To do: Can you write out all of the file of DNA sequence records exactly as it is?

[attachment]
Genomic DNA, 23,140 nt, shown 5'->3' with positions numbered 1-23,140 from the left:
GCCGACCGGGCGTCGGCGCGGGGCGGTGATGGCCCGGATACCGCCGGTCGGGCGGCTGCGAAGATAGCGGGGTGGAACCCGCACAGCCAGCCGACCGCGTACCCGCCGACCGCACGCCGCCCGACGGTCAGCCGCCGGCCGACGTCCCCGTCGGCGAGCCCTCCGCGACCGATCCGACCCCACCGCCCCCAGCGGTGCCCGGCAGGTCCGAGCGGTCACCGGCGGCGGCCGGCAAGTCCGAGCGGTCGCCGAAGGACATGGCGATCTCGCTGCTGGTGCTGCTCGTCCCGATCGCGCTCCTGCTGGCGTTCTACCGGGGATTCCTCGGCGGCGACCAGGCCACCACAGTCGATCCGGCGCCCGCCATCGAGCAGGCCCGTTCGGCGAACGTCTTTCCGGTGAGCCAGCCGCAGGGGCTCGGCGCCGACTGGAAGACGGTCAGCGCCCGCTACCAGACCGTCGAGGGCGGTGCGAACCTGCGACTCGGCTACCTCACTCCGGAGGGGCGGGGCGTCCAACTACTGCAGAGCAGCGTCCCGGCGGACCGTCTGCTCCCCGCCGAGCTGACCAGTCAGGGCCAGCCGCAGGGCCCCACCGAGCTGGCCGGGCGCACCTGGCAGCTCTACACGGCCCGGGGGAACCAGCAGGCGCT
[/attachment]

Genomic DNA, 23,140 nt, shown 5'->3' with positions numbered 1-23,140 from the left:
GCCGACCGGGCGTCGGCGCGGGGCGGTGATGGCCCGGATACCGCCGGTCGGGCGGCTGCGAAGATAGCGGGGTGGAACCCGCACAGCCAGCCGACCGCGTACCCGCCGACCGCACGCCGCCCGACGGTCAGCCGCCGGCCGACGTCCCCGTCGGCGAGCCCTCCGCGACCGATCCGACCCCACCGCCCCCAGCGGTGCCCGGCAGGTCCGAGCGGTCACCGGCGGCGGCCGGCAAGTCCGAGCGGTCGCCGAAGGACATGGCGATCTCGCTGCTGGTGCTGCTCGTCCCGATCGCGCTCCTGCTGGCGTTCTACCGGGGATTCCTCGGCGGCGACCAGGCCACCACAGTCGATCCGGCGCCCGCCATCGAGCAGGCCCGTTCGGCGAACGTCTTTCCGGTGAGCCAGCCGCAGGGGCTCGGCGCCGACTGGAAGACGGTCAGCGCCCGCTACCAGACCGTCGAGGGCGGTGCGAACCTGCGACTCGGCTACCTCACTCCGGAGGGGCGGGGCGTCCAACTACTGCAGAGCAGCGTCCCGGCGGACCGTCTGCTCCCCGCCGAGCTGACCAGTCAGGGCCAGCCGCAGGGCCCCACCGAGCTGGCCGGGCGCACCTGGCAGCTCTACACGGCCCGGGGGAACCAGCAGGCGCT